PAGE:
1. To caramelize the onion: warm the oil in a large skillet over medium heat. Add the onion, stirring to coat. Decrease the heat to low and let the onion cook until dark golden brown, about 25 minutes. Stir as little as possible, but enough to keep the onion from sticking to the pan or burning.
  2. While the onion is caramelizing, parboil the rice by bringing a pot of water to a boil. Stir in the rice, decrease the heat to medium, and cook until the rice is half tender and slightly enlarged, about 12-15 minutes. Drain it and set aside.
  3. Preheat the oven to 375 degrees F and lightly oil a 9×9 inch baking dish or 2-quart dutch oven.
  4. In a large bowl, stir together the pumpkin puree, cashew cream, maple syrup, salt, pepper, and herbs. Fold in the onions once they are caramelized and the rice. Scoop the mixture into the baking dish and spread it out so the top is nicely level.
  5. In a saucepan, over medium-high, bring the vegetable stock to just below boiling. Put the baking dish in the oven, and then slowly and carefully pour the hot vegetable broth over the top.
  6. Bake, uncovered, for 40-50 minutes. The risotto will still be a little loose and have a layer of liquid still on top. It will continue to soak up liquid as it cools.
  7. Remove from the oven and top with chopped hazelnuts. Let cool for 15 minutes before serving.

 

Note: To make cashew cream, soak 1/4 cup raw cashews in water for at least an hour. Drain and add to a high-speed blender or food processor. Add 2-4 Tbs. water and puree until completely smooth. You now have your cream for this recipe and a little extra for another time. The extra freezes well.

As part of The Recipe Redux Progresso Comfort Food Flavor Boost Challenge, I received free samples of Progresso Cooking Stock mentioned in this post at no cost. By posting this recipe I am entering a recipe contest sponsored by Progresso Cooking Stock and am eligible to win prizes associated with the contest. I was not compensated for my time.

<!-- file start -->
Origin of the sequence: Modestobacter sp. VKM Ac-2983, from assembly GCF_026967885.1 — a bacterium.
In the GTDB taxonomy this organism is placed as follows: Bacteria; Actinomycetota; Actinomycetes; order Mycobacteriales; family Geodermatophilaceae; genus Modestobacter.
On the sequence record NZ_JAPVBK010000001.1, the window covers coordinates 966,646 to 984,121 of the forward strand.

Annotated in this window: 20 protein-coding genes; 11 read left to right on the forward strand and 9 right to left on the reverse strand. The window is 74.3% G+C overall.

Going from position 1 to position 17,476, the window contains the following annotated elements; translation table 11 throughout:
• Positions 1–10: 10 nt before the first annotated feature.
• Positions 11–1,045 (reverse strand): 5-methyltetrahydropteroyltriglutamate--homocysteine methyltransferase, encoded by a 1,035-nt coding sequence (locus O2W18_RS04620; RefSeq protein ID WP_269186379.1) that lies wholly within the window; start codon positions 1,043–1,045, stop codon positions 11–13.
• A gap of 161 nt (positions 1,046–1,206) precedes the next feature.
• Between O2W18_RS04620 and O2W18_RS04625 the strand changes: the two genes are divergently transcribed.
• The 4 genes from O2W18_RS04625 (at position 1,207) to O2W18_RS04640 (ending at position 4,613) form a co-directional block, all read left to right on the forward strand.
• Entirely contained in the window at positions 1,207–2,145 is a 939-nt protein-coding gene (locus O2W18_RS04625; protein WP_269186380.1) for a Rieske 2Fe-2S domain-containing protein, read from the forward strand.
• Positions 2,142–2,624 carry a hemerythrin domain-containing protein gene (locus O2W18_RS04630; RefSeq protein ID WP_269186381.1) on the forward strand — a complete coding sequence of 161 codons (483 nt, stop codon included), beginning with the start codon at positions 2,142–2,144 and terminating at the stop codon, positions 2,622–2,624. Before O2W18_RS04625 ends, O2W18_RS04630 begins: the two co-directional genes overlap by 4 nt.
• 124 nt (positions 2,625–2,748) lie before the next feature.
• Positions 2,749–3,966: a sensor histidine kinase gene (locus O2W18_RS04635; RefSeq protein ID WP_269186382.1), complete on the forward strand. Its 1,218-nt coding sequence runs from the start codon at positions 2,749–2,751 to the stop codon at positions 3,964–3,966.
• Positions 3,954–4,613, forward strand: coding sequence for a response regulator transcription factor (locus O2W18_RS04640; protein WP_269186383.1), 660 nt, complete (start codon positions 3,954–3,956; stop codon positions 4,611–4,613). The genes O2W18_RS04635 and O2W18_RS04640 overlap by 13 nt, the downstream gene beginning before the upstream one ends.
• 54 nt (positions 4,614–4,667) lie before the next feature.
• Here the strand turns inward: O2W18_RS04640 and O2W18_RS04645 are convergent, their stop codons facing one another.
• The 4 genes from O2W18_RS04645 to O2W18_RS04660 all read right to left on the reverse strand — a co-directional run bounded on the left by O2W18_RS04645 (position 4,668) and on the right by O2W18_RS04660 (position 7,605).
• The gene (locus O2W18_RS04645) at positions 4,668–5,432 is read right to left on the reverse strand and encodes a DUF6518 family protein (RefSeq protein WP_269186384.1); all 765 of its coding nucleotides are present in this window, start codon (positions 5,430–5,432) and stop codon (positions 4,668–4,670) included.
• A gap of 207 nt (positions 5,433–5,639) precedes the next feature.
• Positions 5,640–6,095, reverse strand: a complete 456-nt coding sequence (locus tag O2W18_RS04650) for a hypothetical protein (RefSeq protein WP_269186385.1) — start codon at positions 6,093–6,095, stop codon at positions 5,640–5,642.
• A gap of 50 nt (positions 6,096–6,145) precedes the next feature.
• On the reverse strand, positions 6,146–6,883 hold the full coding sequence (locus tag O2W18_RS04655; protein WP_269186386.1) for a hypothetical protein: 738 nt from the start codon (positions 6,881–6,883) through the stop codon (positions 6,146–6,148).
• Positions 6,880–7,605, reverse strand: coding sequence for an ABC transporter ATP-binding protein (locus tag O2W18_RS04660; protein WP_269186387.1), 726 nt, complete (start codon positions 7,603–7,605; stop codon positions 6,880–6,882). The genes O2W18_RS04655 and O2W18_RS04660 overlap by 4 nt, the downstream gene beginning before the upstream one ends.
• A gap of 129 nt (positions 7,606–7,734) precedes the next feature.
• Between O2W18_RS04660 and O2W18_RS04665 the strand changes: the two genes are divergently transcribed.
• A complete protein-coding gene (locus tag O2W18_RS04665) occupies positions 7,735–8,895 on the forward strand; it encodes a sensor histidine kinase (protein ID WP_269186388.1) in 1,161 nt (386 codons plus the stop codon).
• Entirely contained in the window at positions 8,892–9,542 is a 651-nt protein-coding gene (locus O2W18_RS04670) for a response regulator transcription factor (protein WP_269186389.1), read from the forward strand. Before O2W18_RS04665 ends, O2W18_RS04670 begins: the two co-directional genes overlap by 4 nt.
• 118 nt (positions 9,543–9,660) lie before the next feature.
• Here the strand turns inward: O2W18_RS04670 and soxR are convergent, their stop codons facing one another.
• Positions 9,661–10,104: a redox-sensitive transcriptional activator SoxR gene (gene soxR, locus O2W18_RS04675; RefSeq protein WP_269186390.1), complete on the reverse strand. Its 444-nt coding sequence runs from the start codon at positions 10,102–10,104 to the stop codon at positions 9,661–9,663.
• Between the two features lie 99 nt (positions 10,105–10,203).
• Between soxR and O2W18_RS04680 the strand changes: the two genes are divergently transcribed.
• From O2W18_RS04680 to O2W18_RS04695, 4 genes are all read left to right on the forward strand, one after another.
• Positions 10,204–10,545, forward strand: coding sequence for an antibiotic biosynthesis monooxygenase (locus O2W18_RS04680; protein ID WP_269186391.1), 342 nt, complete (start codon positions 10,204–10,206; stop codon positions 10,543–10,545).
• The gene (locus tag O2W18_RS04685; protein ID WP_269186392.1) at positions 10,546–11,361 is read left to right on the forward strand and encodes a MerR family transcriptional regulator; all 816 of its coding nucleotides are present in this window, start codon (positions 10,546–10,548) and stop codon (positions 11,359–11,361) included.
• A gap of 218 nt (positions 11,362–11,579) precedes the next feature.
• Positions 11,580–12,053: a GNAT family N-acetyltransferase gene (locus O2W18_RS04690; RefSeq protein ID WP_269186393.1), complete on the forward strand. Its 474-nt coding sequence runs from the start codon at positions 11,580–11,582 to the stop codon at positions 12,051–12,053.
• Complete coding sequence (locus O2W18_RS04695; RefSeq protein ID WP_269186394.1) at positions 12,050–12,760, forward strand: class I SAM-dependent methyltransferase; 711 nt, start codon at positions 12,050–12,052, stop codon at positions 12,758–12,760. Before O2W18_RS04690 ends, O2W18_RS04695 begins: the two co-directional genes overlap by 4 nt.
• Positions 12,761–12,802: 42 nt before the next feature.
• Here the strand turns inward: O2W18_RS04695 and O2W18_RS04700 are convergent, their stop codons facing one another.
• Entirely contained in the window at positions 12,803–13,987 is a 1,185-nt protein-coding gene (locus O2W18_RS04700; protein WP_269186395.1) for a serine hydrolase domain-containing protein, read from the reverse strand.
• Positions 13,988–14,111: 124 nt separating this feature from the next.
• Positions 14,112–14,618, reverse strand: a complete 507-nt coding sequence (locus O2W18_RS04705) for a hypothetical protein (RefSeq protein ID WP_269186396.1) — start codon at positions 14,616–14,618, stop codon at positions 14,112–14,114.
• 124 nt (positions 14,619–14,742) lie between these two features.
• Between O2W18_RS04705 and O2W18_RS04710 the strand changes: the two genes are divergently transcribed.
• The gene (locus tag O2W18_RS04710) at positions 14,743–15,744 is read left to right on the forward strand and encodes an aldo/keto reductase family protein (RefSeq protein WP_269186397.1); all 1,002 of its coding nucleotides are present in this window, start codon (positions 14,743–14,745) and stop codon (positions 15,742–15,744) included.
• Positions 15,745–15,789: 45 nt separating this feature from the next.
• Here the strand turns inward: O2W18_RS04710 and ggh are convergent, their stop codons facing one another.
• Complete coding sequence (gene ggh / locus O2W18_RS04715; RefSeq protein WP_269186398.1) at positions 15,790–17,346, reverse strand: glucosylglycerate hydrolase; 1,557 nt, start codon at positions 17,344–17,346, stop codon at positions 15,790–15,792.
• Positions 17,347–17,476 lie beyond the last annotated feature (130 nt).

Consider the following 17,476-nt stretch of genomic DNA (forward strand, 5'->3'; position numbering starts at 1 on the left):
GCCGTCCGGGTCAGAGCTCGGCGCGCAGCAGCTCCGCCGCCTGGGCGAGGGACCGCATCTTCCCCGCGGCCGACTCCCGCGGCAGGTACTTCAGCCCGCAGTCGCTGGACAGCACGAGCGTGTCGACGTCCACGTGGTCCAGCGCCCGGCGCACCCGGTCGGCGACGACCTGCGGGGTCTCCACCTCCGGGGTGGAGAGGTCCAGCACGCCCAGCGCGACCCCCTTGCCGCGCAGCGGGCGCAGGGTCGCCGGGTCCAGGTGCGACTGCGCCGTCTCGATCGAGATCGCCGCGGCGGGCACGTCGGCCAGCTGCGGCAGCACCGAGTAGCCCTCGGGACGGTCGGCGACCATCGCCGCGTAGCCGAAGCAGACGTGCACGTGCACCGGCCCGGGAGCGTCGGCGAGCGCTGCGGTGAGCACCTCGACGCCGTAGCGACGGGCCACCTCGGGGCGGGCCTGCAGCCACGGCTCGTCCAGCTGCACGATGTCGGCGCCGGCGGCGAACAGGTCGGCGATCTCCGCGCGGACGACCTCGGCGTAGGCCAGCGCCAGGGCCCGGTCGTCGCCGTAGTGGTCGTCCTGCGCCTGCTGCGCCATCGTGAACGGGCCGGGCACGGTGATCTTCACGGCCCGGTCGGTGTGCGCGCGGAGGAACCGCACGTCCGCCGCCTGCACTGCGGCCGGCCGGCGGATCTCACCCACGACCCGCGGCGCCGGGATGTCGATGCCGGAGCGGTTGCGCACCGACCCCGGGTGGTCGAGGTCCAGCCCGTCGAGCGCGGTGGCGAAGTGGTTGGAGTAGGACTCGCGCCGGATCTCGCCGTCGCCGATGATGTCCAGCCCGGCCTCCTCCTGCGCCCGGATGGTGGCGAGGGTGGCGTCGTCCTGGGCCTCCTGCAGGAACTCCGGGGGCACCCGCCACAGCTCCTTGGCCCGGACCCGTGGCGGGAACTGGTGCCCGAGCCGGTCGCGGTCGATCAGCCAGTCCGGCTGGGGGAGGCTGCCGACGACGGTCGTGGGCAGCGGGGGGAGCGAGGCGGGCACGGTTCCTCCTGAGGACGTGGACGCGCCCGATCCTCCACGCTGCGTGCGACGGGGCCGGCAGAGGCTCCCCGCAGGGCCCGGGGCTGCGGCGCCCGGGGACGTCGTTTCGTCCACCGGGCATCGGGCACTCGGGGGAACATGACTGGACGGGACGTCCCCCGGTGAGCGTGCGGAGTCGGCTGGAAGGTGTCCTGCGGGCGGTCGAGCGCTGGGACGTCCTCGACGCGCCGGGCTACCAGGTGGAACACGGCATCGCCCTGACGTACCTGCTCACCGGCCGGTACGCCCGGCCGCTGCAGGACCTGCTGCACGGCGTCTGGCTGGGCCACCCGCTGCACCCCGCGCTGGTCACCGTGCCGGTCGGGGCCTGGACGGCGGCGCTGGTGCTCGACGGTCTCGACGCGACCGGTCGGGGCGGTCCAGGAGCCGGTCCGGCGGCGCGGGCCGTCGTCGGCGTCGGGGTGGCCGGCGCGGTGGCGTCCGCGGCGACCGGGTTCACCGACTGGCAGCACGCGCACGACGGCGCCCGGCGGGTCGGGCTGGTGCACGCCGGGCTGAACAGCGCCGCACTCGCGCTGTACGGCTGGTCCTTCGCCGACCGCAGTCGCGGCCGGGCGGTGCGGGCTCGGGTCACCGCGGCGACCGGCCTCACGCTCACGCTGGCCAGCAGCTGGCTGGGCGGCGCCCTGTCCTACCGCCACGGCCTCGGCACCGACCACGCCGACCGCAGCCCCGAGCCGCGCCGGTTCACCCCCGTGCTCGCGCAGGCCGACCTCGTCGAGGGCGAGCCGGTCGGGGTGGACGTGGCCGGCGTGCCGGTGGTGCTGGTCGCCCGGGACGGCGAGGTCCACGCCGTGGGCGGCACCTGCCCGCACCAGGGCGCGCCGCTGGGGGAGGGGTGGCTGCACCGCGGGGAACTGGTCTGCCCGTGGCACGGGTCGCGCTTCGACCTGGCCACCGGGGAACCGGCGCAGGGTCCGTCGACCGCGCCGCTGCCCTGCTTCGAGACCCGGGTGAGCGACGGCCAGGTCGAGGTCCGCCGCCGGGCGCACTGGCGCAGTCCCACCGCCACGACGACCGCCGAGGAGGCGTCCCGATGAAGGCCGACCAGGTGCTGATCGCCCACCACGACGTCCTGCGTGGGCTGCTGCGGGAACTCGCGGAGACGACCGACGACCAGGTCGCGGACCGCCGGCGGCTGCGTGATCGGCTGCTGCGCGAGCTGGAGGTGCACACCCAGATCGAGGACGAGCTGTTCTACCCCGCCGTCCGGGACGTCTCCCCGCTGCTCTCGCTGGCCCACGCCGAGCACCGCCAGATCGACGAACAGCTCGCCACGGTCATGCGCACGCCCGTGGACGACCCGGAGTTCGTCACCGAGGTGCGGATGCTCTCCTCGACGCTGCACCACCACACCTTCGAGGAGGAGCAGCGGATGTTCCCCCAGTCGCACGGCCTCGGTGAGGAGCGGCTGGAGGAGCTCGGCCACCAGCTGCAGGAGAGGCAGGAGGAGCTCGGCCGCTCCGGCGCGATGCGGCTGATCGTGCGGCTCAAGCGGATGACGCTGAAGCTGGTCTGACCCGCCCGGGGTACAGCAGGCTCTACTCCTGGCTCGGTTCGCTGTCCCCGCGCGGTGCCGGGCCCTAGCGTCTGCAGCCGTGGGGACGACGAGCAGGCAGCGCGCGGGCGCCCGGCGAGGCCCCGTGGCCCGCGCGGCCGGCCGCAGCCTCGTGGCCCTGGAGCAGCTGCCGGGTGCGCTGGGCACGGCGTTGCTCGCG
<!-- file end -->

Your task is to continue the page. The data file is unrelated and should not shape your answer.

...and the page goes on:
Chai-Spiced Pear Oats

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Several years ago, I stayed with a few girlfriends at a B&B run by Agnes, who lives on a farm off the western edge of Ireland. From the moment we arrived we were fed quite well, including dinner, which was fresh caught from the ocean by her son. We had a proper Irish breakfast the next morning with the traditional white and black puddings, fried tomato and egg, thick slabs of brown bread, muesli, yogurt, and then pots of tea. After I was stuffed as could be, I slipped into the kitchen to ask Agnes a question. She was just tidying up and there, sitting at a tiny table away from the guests, was her farmer husband in his wool socks, tucking into a homely and simple bowl of porridge.

 

I immediately wished I could take all of my breakfast back, forget my friends, and sit at the table with him eating homely oats and chatting about the first frost date, how much rain we’ve received, the work that needs done before the storm, and other farmer things.

 

 

 

If ever I fed people food for a living instead of words and ideas, I would feed them porridge.

It is the meal I most closely associate with the term comfort food, and the one I’ll gladly eat any time of day but especially at the end of a long and discouraging one. It is the breakfast I always hope is fed to me when I stay at a friend or relative’s house, and at home in my own kitchen, it is the one I love to change throughout the seasons with all variations of grains, fruits, and flavors. I’m especially partial to thick-rolled oats but lately I’ve also been experimenting with various ratios of amaranth, quinoa, buckwheat, and polenta.

 

 

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And then I always seem to return to oats. Perhaps this is because I grew up on its simplicity and homeliness, eating it slowly on nearly frosty mornings at the same table I have now, as I listened to my dad talk about the weather and other farmer things in his wool socks.

 

 

Chai-Spiced Pear Oats, serves 2 Continue reading “Chai-Spiced Pear Oats”